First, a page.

3.7        The DCS collected revenue from its sale of goods and services and, among others, fines, penalties, sale of capital assets (scrapped assets), and rental income from letting of residential accommodation to personnel as well as collection of monies from debtors. The revenue collected increased to R147 485 million in 2016/17 from R129 317 million in 2015/16. This increase was mainly attributed to sale of capital assets.


3.8        Claims (contingent liabilities) against the DCS increased in the 2016/17 financial year to R140 265 million, leading to R253 692 million when combined with claims from previous years. They include claims for damages (R4 387 million), bodily injury/assaults (R24 700 million), rape (R25 692 million), and unlawful detention (R5 296 million. Claims of R25 667 million against the Department were paid/cancelled/ reduced.




4.1        Programme 1: Administration


4.1.1     The Administration programme comprises the Management, Finance, Corporate Services/ Human Resources, Information Technology, JICS, Ministry, Internal Audit, Office and Residential Accommodation sub-programmes. It received a final appropriation of R3 879 billion and spent it all. The programme had a total of 13 targets and only 8 (62 percent) were achieved.


4.1.2     The targets that were not achieved include: zero audit qualifications, the percentage of officials charged and found guilty of corrupt activities, percentage of management areas where IEHW programme is rolled out, rolling out of LAN infrastructure to 50 percent of correctional facilities and community corrections offices, and the percentage of cases against the DCS successfully defended.

4.1.3     The DCS aimed to successfully defend 76 percent of cases against it, but only succeeded on 62 percent. The issue of capacity in assessing and screening cases continues to persist owing to vacant posts. The Department envisages to fill these vacant posts in 2017/18.   

4.1.4     While for the first time since 1994, the DCS achieved an unqualified audit outcome in 2015/16, it has fallen back again, earning itself a qualified audit opinion on capital works-in-progress, with various emphasis of matter. These are elaborated in paragraphs 6.1.1 to 6.6.2 below.


4.1.5     The table below shows the performance indicators and their achievement.



Not achieved



  • percentage of surveyed people rating correctional services performance positively;
  • development and implementation of an integrated communication and marketing strategy;
  • percentage of finalised legal cases successfully defended;
  • percentage of officials found guilty of corrupt activities;


Corporate Services


  • number of officials trained in line with the Workplace Skills Plan (WSP);
  • percentage of posts filled per financial year.
  • percentage of management areas to which the Integrated Employee Health and Wellness (IEHW) programme has been rolled-out.

Information Technology

  • percentage of correctional facilities and community corrections offices to which the IIMS was rolled out
  • percentage of Annual Performance Plan Indicators automated
  • percentage of correctional facilities and community corrections offices where Local Area Network (LAN) is rolled out.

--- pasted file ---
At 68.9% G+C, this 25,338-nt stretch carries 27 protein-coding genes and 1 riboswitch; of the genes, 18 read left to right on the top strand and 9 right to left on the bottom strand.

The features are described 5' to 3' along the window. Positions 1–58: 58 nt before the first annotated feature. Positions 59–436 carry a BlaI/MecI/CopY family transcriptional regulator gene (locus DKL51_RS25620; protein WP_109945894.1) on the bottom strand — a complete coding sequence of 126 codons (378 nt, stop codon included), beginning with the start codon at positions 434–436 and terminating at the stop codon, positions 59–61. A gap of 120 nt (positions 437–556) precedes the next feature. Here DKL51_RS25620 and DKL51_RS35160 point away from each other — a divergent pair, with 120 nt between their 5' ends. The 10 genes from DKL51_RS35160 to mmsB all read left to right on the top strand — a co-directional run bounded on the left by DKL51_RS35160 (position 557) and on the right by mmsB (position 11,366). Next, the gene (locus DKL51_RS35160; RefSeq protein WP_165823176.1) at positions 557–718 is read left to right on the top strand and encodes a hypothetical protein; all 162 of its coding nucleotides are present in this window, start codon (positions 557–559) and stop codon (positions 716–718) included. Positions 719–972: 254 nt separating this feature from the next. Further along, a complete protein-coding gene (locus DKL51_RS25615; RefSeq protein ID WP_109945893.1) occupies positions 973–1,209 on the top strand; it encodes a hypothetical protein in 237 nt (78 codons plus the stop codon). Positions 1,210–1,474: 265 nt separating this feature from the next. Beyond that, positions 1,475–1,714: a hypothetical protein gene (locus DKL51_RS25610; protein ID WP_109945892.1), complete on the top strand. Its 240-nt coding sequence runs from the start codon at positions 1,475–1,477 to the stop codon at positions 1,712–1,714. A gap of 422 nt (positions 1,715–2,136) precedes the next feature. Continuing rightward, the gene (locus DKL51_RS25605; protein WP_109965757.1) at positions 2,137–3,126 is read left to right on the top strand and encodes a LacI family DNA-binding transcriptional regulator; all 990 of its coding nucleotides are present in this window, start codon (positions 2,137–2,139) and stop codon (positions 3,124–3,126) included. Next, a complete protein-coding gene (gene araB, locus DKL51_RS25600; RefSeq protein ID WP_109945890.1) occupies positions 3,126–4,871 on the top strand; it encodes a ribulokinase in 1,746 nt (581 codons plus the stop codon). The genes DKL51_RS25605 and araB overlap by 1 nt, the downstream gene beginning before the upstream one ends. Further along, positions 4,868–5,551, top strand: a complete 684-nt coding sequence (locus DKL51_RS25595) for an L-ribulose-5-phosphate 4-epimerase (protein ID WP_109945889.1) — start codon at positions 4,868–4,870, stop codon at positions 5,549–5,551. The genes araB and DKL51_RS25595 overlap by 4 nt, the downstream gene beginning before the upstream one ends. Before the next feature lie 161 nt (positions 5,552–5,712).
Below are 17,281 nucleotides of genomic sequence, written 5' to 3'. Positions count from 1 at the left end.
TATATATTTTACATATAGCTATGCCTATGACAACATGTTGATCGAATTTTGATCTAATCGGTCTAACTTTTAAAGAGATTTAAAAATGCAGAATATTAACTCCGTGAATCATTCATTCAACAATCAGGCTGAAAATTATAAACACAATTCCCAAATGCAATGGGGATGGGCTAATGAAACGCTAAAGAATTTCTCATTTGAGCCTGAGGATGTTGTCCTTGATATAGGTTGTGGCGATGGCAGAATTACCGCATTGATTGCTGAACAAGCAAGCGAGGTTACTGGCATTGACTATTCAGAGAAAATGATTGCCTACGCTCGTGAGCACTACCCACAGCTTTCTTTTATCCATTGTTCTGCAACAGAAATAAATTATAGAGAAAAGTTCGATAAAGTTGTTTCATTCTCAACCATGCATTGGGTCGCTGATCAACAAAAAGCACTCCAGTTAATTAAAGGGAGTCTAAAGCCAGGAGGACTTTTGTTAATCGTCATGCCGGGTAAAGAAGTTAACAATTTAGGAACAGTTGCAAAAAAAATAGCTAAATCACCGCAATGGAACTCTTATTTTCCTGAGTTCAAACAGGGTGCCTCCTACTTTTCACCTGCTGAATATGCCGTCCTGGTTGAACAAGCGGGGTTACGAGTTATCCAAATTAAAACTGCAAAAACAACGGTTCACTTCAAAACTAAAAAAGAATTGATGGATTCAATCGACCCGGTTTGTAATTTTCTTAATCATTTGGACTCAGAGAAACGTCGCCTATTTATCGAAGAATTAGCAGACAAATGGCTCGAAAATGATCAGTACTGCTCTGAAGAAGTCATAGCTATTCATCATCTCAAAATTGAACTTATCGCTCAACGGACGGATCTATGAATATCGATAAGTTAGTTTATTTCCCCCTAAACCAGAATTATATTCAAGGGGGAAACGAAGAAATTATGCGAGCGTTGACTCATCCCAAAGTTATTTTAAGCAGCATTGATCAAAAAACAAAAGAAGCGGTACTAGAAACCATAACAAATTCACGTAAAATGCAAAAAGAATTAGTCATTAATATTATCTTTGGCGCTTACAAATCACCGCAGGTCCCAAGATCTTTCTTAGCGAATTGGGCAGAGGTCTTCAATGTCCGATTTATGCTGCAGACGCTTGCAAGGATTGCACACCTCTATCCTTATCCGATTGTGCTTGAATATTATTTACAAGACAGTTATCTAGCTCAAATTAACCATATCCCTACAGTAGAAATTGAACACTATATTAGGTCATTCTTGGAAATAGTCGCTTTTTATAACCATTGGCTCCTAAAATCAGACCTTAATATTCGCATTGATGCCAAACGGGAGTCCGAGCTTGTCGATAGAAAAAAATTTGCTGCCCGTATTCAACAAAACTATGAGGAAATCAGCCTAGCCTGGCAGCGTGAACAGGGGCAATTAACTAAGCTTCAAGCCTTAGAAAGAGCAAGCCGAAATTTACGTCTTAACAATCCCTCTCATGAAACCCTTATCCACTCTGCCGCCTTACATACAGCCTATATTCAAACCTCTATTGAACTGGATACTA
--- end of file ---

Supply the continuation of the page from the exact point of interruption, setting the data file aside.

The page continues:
• Percentage of allocated budget spent per year
  • zero audit qualifications


  • percentage of correctional facilities (and PPPs) inspected on the conditions and treatment of inmates by JICS


Table 1: Programme 1: summary of performance targets




4.2        Programme 2: Incarceration

4.2.1     The Incarceration programme comprises the Security Operations, Facilities, Remand Detention, and Offender Management sub-programmes. This programme spent 99.7% of the R13 425 billion allocated to it, leading to an under-expenditure of R35 852 million. In 2016/17, the Incarceration programme had 8 targets of which only 3 (38 percent) were achieved; a slight improvement to the 35 percent achievement in 2015/16. 


4.2.2     The Department managed to achieve its target on reducing the percentage of unnatural deaths in its centres to below 0.033 percent, an improvement from last year. It said that the major cause of unnatural deaths were suicides, mainly by hanging, medication overdose and use poisonous substances. It failed to reduce the percentage of escapes and injuries from assault. These failures were attributed to poor infrastructure, overcrowding and increased gang related activities. The Department also failed to create the planned 435 new bed spaces, the planned 925 additional bed spaces, and to reduce the percentage of overcrowding. The failure to achieve the latter targets was attributed to the liquidation of contractors.


4.2.3     The DCS had aimed to reduce the percentage of unnatural deaths in its facilities to less than 0,034. It did not achieve this target as 62 (0.038%) out of a total of 161 984 inmates died of unnatural causes in its centres in the year under review. The main causes of unnatural deaths were suicides through hanging and overdose. Twenty-five of the sixty-two unnatural deaths reported were due to suicide, ten were due to inmate-on-inmate assaults and one was caused by an official assaulting an inmate.













4.2.4     The table below lists the performance indicators.



Not achieved

Security Operations


  • percentage of unnatural deaths in correctional and remand detention facilities per year.
  • percentage of inmates who escape from correctional and remand detention facilities per year;
  • percentage of inmates injured as a result of reported assaults in correctional and remand detention facilities per year.

Remand Detention


  • Percentage of remand detention facilities to which the Continuous Risk Assessment (CRA) was rolled out
  • None

Offender Management


  • Percentage of offender’s profiles submitted by the Case Management Committees (CMCs) that were considered by CSPBs.